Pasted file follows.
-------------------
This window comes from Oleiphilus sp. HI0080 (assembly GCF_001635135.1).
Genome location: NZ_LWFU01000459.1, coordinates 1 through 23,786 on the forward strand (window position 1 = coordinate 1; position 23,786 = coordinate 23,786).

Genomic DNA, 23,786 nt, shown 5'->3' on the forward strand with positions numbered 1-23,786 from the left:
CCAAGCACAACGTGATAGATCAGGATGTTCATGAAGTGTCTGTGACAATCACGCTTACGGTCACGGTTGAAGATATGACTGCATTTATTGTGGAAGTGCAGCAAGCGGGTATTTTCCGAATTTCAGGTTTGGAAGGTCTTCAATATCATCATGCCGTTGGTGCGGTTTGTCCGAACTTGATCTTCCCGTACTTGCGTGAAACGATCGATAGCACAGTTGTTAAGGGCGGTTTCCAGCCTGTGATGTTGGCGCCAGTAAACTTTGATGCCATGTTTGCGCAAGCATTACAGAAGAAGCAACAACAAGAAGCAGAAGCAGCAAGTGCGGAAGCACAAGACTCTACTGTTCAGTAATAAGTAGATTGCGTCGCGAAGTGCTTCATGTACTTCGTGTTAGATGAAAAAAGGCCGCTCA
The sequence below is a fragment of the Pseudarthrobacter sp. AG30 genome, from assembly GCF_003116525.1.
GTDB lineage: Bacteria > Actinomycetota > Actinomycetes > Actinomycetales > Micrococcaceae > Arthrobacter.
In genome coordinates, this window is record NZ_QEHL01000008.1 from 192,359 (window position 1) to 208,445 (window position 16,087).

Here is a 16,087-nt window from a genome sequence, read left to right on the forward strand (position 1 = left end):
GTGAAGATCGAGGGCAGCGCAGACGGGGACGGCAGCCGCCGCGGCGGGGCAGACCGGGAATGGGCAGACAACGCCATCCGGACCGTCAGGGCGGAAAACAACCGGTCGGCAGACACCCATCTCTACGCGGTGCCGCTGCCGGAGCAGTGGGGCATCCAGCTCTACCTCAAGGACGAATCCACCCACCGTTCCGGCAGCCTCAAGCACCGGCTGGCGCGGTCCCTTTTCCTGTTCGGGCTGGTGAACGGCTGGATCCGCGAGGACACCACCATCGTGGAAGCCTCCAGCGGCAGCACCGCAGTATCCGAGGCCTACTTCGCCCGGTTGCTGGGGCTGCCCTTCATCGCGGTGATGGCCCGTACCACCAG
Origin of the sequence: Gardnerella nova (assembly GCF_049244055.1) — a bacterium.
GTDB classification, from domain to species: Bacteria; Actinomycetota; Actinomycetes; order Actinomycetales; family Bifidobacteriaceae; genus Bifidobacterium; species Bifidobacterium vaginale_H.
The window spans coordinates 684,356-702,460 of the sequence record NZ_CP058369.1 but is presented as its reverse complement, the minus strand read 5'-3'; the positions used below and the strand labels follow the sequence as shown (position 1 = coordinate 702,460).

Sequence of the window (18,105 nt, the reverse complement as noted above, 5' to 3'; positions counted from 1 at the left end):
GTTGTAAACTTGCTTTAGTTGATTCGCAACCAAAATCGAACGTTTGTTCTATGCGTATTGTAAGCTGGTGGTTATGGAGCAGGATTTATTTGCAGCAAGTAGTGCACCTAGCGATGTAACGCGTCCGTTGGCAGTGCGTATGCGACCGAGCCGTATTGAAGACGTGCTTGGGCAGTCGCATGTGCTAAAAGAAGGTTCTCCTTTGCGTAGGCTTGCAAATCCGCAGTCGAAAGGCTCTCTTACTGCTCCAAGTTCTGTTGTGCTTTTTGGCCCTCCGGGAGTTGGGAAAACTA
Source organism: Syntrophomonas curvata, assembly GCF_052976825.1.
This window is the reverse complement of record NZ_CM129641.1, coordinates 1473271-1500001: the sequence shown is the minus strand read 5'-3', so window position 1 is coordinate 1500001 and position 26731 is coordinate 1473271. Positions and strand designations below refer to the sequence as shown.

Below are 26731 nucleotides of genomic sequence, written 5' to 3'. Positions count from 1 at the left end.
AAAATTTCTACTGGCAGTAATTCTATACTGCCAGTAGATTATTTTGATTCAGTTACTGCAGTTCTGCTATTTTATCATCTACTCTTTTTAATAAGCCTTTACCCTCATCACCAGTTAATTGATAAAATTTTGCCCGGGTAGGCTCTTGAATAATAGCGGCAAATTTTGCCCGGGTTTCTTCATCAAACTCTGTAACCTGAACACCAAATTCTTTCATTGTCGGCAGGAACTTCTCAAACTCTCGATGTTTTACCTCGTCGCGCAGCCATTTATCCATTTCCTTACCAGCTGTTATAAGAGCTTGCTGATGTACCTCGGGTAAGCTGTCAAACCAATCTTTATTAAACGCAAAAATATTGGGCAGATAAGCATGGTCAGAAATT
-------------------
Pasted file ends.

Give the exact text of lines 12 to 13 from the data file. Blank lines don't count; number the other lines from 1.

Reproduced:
The window spans coordinates 684,356-702,460 of the sequence record NZ_CP058369.1 but is presented as its reverse complement, the minus strand read 5'-3'; the positions used below and the strand labels follow the sequence as shown (position 1 = coordinate 702,460).

Sequence of the window (18,105 nt, the reverse complement as noted above, 5' to 3'; positions counted from 1 at the left end):